And of course the Vera Cruz family of premium tube continues to impress CMC patrons from across the economic spectrum. They were the first that made the statement that CMC is something special - visually and quality wise, far from the ill conceived image that the RYO/MYO industry was foolishly labeling itself as the "poor man's cigarette", or only for people who could not afford "real" cigarettes. The bottom line is that even with the finest (and highest taxed) rolling tobaccos, CMC is a bargain when compared to packaged brands and that is before the savings generated by reduced consumption (moderation) kick in. The VeraCruz line includes the brown "Nocturne" (2002), the more traditional "Elegante" (2004), and the all black and gold "Midnight" (2005/2006). All three have longer (20mm) high density filter elements, with the Midnight going a bit further with a 22m filter. Very little tobacco is wasted under the tipping paper (2mm) and the black Midnight paper is the most sheer ever used in a tube. In fact readers tell me that these tubes are so beautiful that they feel a bit guilty burning them. Again, an important first step to moderation.
It is also interesting to note that nearly all of the new generation of premium tubes are using oxygenated bleach for their white tubes rather than chlorine based whitening strategies. The tubes with colored paper need no bleaching of any kind. And there are a number of other new design tubes that exhibit the latest components in premium tubes. D&Rs Ramback (Elite and Prestige) which we've reviewed previously as well as HBI's Zen and Laramie tubes in all varieties exhibit one or more of the components of the new tube strategy. Longer filters, finer paper, more eye appeal. Compare these concepts to what we were all smoking in 2000 (shown below). Perhaps it is understandable why the early years of the RYO/MYO resurgence was allowed to focus on cost rather than quality. These older tubes were still quite good, but they were boring, contributing to a more mundane attitude of just how special and different CMC can be compared to unthinkingly mass consumed packaged brands. Today I can't think of a single nationally recognized brand of tubes that does not have much upgraded graphic appeal as well as top of the line components. Sure some get more complaints than others, usually caused by the fact that many mass produced tubes are not inspected individually by humans. The machines that make them are completely automated from raw component to finished master case. The better tubes have humans involved on the production line whose job it is to directly inspect a very large percentage of the product that passes before them. Yet tube prices have not increased much in 2010 dollars from the late 1990s. But boy they sure look and smoke a lot better. From Premier, to Gambler, to TOP the differences are notable and very special.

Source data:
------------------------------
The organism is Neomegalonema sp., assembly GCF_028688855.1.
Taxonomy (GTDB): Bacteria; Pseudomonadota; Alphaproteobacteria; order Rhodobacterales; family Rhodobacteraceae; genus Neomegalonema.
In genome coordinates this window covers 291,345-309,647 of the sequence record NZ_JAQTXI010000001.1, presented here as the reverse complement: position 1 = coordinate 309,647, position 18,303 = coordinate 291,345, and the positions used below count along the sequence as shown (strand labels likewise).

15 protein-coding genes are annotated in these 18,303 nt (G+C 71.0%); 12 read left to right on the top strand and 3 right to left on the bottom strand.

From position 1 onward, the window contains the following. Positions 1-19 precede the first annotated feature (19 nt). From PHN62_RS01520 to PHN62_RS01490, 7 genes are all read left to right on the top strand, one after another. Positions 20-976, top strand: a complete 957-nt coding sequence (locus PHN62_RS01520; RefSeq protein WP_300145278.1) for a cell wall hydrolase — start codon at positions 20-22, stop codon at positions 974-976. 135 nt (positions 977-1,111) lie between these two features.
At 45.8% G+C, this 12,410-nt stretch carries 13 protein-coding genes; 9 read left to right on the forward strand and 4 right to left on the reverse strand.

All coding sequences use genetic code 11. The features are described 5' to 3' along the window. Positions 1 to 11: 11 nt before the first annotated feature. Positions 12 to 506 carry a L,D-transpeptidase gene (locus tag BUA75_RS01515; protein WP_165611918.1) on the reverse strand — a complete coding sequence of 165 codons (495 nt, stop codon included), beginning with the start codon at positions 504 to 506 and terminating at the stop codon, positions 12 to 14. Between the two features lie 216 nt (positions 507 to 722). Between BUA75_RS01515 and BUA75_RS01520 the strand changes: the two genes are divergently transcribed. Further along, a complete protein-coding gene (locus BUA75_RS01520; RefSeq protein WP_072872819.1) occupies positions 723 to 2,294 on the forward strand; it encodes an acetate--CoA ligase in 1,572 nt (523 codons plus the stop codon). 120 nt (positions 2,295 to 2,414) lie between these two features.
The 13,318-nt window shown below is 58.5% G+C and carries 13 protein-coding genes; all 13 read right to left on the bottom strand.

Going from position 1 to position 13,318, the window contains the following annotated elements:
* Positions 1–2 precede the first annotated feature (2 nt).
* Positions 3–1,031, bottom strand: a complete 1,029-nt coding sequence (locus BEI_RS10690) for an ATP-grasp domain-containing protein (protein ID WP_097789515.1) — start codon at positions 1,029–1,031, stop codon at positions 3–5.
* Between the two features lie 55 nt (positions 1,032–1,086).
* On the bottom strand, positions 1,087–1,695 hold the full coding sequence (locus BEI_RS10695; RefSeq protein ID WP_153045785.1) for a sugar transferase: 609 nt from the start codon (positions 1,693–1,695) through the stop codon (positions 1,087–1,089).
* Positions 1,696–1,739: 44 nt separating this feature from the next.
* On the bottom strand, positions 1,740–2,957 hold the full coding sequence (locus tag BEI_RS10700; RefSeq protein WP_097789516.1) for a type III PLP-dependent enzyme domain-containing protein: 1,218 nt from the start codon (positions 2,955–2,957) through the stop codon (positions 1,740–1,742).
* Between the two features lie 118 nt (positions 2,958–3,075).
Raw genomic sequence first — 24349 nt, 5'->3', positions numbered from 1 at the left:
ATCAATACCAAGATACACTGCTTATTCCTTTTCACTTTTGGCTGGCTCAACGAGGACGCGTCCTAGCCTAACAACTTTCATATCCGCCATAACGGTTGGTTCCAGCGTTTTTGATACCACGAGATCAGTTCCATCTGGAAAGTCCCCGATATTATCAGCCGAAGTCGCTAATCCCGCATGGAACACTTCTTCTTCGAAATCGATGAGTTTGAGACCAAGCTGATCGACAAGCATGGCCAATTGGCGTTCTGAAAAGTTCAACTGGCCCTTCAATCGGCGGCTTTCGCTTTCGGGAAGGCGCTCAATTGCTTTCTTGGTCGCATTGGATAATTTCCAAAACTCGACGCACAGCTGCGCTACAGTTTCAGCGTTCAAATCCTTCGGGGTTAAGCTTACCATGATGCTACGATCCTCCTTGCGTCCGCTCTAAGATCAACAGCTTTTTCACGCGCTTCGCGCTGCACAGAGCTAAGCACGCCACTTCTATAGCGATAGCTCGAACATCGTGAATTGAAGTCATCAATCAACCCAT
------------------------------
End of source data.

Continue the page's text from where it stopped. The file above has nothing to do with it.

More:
Zig-Zag tubes are extremely well made and their packaging is stunning and, important to note here, we've had nary a complaint about the ZigZag brand of tubes - ever. It is also important to **NOTE** that the newest ZigZag tube boxes, regardless of size no longer use the phrases Full Flavor or Light. Those are FDA Prohibited descriptions. As mentioned above where we from the beginning insisted on different names for the VeraCruz varieties (example Nocturne, Elegante, Midnight), ZigZag now uses Original and White Tipped (blue box) in both King-Size Length and 100mms. Most all brands have converted to one scenario or another to meet the new stricter mandates, and though we still feel it is once again typical over reach by the government, there is at least protection for the products already in the supply chain. The fact is that light tubes were not always as light in actual experience, though some were and were definitely milder as to impact. And Light varied with manufacturer so it never really was any more than an opinion (not quantified) due mostly to various filtration and paper porosity strategies each manufacturer (and not the smoker) employed. There never has been delivery specs like packaged cigarettes, nor could there be as there are too many variables as far as tobacco used, its moisture content and how the stick is packed. It really is up to the smoker, now more than ever, to decide what flavor experience they are most happy with in any brand, so always try all offerings before you commit to large quantities. Bottom line, ZigZag is a very old name and their tobacco has increasingly improved over the years and is one of the very best for those leaving packaged cigarette hell and their tubes are likewise outstanding in quality and performance. More on this and other manufacturer's tobacco offerings in the Tobacco Section, coming very soon. It's more complicated than ever and we've waited for brand and regulation stabilization as we absolutely hate to write about a product, only to see it changed or disappear much to soon.